Muiscas

MUISCAS 700 A.D. – 1600 A.D.

Maize agricultural society characterized by marked social complexity. Economy based on vertically organized agriculture distributed over various altitudes and on the production of ceramics, goldwork, and textiles. Trade with lowlands.

MUISCAS GOLDWORKING

Pieces cast in the lost wax process, generally of tumbaga. Tunjos or figurative offerings, bird-shaped pendants, nose rings, and pectorals were produced. The use of molds permitted serial production of metal adornments. Guatavita, Pasca, and Ganchancipa stand out as specialized goldworking centers.

 

The Muisca society is part of a group of maize agricultural societies which inhabilited the Eastern Cordillera around the 6th to 7th century of the our era. Other societies that completed the picture include the Chitareros and Guanes from Santander and the Laches from the Sierra Nevada de Cocuy. Previously, hundreds of years before our era, the Cordillera had been occupied by groups of root horticulturists who had based their economy on the cultivation of potatoes and other roots common to the cold highlands, the exploitation of saltwater, hunting, and fishing. With the Muisca period, once again we see many elements that we are accustomed to associating with maize agriculture: an increased number of settlements, which suggests demographic growth, and significant evidence of social stratification as well as notable goldworking developments.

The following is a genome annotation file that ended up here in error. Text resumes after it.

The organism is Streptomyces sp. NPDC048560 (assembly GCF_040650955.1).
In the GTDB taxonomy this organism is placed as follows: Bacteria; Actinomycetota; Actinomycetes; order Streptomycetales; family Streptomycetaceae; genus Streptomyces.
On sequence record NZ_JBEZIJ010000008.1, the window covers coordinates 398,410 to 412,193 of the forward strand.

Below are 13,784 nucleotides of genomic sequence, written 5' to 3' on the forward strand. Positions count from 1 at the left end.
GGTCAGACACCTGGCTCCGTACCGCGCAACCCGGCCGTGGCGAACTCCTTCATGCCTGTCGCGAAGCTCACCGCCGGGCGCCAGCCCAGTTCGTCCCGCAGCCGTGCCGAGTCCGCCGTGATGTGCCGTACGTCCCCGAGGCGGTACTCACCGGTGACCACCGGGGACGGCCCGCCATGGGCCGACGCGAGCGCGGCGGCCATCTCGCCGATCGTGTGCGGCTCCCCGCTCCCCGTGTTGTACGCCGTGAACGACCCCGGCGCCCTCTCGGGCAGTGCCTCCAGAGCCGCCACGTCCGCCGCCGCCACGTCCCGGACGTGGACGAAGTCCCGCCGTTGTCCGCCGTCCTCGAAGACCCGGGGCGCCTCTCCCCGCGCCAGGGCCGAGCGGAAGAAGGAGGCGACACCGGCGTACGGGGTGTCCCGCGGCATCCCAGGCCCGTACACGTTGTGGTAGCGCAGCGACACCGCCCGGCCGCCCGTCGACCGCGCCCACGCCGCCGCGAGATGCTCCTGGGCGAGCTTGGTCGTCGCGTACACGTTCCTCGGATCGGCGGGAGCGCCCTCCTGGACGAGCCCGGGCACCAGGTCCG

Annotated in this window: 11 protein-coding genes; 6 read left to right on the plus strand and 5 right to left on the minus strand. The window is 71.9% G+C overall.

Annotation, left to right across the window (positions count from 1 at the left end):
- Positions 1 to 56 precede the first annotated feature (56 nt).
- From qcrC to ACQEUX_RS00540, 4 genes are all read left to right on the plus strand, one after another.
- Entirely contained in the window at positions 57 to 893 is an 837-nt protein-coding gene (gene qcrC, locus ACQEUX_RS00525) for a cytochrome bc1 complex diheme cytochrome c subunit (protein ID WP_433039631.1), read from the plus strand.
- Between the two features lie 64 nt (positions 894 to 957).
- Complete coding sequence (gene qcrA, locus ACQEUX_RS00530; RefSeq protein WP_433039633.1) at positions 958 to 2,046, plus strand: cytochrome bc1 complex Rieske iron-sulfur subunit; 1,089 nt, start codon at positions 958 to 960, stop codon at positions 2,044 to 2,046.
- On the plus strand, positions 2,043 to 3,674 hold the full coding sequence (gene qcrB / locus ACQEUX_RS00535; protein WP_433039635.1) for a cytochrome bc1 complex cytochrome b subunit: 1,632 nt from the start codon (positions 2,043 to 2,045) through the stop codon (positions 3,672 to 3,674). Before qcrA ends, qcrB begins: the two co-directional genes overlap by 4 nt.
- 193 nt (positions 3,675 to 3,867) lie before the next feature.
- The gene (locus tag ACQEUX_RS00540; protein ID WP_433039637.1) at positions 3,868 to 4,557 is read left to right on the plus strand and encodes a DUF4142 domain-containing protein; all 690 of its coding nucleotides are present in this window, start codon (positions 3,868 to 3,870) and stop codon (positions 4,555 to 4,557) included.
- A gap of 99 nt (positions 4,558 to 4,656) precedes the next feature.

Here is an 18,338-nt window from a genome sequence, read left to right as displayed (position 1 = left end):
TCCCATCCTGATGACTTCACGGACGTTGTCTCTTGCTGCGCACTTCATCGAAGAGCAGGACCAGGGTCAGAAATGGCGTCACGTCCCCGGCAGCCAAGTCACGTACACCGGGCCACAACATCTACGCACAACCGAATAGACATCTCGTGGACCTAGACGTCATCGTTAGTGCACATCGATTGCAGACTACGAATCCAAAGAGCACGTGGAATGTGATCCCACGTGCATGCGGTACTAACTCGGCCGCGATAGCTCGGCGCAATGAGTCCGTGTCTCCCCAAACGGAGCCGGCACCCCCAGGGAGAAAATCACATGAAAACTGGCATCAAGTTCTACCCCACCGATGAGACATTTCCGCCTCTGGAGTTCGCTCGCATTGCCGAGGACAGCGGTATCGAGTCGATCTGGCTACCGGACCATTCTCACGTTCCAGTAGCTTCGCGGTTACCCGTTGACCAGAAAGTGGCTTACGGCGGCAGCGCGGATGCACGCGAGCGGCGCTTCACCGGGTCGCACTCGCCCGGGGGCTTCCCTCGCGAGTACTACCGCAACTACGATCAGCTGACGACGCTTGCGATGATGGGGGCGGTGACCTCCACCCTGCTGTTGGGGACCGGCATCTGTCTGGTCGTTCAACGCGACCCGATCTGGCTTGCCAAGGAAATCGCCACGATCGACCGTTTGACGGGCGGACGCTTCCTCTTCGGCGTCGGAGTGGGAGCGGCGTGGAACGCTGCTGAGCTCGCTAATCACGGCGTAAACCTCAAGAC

In fact, the Muiscas were the most complex indigenous society encountered by the Spaniards in the territory that constitutes present day Colombia. The basic social unit incorporated “capitanias” (capitancies) or groups of relatives who lived in centralized villages. Various of those groups comprised larger social units denominated “pueblos”. These in turn were organized in confederations under the authority of the more important chiefts. In the 1500’s, after a process which included alliances based on intermarriages and wars of expansion, the greater part of the Muisca population had fallen under the domination of four great confederations: Bogota (which dominated the great Sabana of Bogota and neighboring areas), Tunja, Sogamoso, and Duitama, located in today’s Department of Boyaca .

The Muisca economy was based, as we have described for Tairona and groups of Andes from Nan no, on vertically organized agriculture, which simultaneously employed diverse altitudes. The greater share of the villages were located in the cold valleys, at an average altitude of 2500 meters above sea level, lands whose fertility and average humidity permitted an extraordinary development of maize agriculture and the cultivation of roots common to the higher regions, fundamentally potatoes. Concurrently, the population exercised control over fields located in even colder regions and on the warmer, temperate slopes of the Eastern Cordillera. In this way, each family could, in many cases, have access to fields of coca, cotton, fruit trees, maize, manioc, and potatoes.